Judgment - Islam (A.P.) v. Secretary of State for the Home Department Regina v. Immigration Appeal Tribunal and Another Ex Parte Shah (A.P.) (Conjoined Appeals)  continued

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The third issue: The causation test

Having concluded on a two-fold basis that the appellants are within the scope of the words "particular social group," it is necessary to consider whether they have a well founded fear of being persecuted "for reasons of" their membership of the group in question. A question of causation is involved. Here a further legal issue arose. Counsel for the appellants argued that a 'but for' test is applicable. He relied on the adoption of such a test in the sex discrimination field: see James v. Eastleigh Borough Council [1990] 2 A.C. 751; and compare Hathaway, The Law of Refugee Status, 1991, at 140. Counsel for the Secretary of State challenged this submission. He argued that in the different context of issues of refugee status the test of effective cause--and there may be more than one effective cause--is the correct one. In the present case it makes no difference which test is applied. It matters not whether causation is approached from the vantage point of the wider or narrower social group I have identified. In either event it is plain that the admitted well founded fear of the two women is "for reasons" of their membership of the social group. Given the central feature of state-tolerated and state-sanctioned gender discrimination, the argument that the appellants fear persecution not because of membership of a social group but because of the hostility of their husbands is unrealistic. And that is so irrespective whether a "but for" test, or an effective cause test, is adopted. In these circumstances the legal issue regarding the test of causation, which did not loom large on this appeal, need not be decided.

The view of UNHCR

My Lords, Mr. Peter Duffy Q.C., counsel for the UNHCR, placed before the House all the relevant background materials and produced a valuable written review supplemented by helpful oral argument. Except to point out that the UNHCR view is wider than the grounds upon which I have reached my conclusion I do not propose to express a concluded view on the UNHCR position. My diffidence on this point is reinforced by an observation by Sedley J. in Shah. Commenting on the unique complexity of such issues Sedley J. said [1997] Imm.A.R. 145, 153:

     "Its adjudication is not a conventional lawyer's exercise of applying a legal litmus test to ascertain facts; it is a global appraisal of an individual's past and prospective situation in a particular cultural, social, political and legal milieu, judged by a test which, though it has legal and linguistic limits, has a broad humanitarian purpose."

Political opinion

In the Islam case there was also a discrete issue as to whether the appellant can rely on the Convention ground of political opinion. Given my conclusions this issue falls away. Nevertheless, I must make clear that I was not attracted by this argument. The special adjudicator and the I.A.T. decided this issue against the appellant. The findings of fact were open on the evidence. There were no misdirections. In agreement with all members of the Court of Appeal I regard this ground of appeal as unsustainable.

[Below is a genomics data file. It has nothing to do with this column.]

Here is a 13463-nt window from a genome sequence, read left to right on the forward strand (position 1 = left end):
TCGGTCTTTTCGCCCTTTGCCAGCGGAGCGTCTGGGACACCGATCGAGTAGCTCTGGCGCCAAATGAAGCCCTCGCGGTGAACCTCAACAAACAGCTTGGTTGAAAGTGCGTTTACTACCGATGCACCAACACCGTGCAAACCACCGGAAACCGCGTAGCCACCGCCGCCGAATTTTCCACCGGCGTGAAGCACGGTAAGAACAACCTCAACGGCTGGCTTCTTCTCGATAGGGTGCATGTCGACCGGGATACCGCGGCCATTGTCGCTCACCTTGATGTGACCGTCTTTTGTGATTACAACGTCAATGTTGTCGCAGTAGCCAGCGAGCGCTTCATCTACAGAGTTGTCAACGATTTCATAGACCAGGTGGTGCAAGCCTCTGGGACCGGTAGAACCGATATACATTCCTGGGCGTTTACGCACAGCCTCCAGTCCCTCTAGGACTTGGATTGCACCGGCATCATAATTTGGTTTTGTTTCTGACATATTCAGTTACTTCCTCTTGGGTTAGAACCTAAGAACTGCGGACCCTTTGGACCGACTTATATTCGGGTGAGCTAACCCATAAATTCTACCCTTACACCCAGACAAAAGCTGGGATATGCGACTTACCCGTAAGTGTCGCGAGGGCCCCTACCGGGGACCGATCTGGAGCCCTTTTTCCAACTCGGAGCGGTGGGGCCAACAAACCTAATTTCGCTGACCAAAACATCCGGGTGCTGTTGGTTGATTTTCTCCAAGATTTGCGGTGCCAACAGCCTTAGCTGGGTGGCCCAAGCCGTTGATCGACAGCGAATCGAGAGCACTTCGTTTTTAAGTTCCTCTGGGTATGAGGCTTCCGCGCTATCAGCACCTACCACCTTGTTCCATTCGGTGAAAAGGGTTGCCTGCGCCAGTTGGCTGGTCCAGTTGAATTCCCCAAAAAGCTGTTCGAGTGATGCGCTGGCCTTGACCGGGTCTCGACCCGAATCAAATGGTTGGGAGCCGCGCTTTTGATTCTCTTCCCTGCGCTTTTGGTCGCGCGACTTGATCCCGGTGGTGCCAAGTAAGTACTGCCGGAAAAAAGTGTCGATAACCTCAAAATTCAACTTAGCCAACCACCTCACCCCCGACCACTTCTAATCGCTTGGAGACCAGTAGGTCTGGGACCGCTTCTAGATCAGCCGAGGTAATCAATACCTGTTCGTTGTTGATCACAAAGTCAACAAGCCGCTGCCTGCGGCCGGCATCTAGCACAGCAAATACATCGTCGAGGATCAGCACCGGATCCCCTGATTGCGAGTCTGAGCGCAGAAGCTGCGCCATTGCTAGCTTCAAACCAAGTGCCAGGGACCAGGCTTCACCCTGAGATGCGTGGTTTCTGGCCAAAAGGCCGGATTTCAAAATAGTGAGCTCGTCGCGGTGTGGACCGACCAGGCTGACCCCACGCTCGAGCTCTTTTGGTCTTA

In the Islam case I would allow the appeal and make a declaration in accordance with section 8(2) of the Asylum and Immigration Appeals Act 1993 that it would be contrary to the United Kingdom's obligations for her to be required to leave the United Kingdom. In the Shah appeal I would allow the appeal to the extent of setting aside the order of the Court of Appeal and restoring the order of Sedley J. remitting her case to the Immigration Appeal Tribunal.


My Lords,

In Pakistan there is widespread discrimination against women. Despite the fact that the constitution prohibits discrimination on grounds of sex, an investigation by Amnesty International at the end of 1995 reported that government attempts to improve the position of women had made little headway against strongly entrenched cultural and religious attitudes. Women who were victims of rape or domestic violence often found it difficult to obtain protection from the police or a fair hearing in the courts. In matters of sexual conduct, laws which discriminated against women and carried severe penalties remained upon the statute book. The International Bar Association reported in December 1998 that its mission to Pakistan earlier in the year "heard and saw much evidence that women in Pakistan are discriminated against and have particular problems in gaining access to justice." (Report on Aspects of the Rule of Law and Human Rights in the Legal System of Pakistan, p. 29).

These appeals concern two women who became victims of domestic violence in Pakistan, came to the United Kingdom and claimed asylum as refugees. Shahanna Islam is a graduate school teacher from Karachi. In 1990 she became involved in a playground dispute between rival gangs of politically motivated boys. Those supporting the Mohaijur Quami Movement or "MQM" told her husband, who belonged to the same party, that she had been unfaithful to him. As a result he gave her severe beatings which eventually drove her out of the house. The other woman, Syeda Shah is simple and uneducated. She was frequently beaten by her husband and eventually, when pregnant, turned out of the house. She too came to the United Kingdom, where her child was born.

Both women were given limited leave to enter the United Kingdom as visitors. Afterwards they claimed the right to remain as refugees under the 1951 Geneva Convention relating to the Status of Refugees as amended by the 1967 Protocol. The United Kingdom is a party to this Convention, which has been incorporated into domestic law by section 8 of the Asylum and Immigration Appeals Act 1993. Subsection (2) provides that a person who has limited leave to enter the United Kingdom may appeal to a special adjudicator against a refusal to vary the leave "on the ground it would be contrary to the United Kingdom's obligations under the Convention for him to be required to leave the United Kingdom after the time limited by the leave." Both accordingly appealed to a special adjudicator.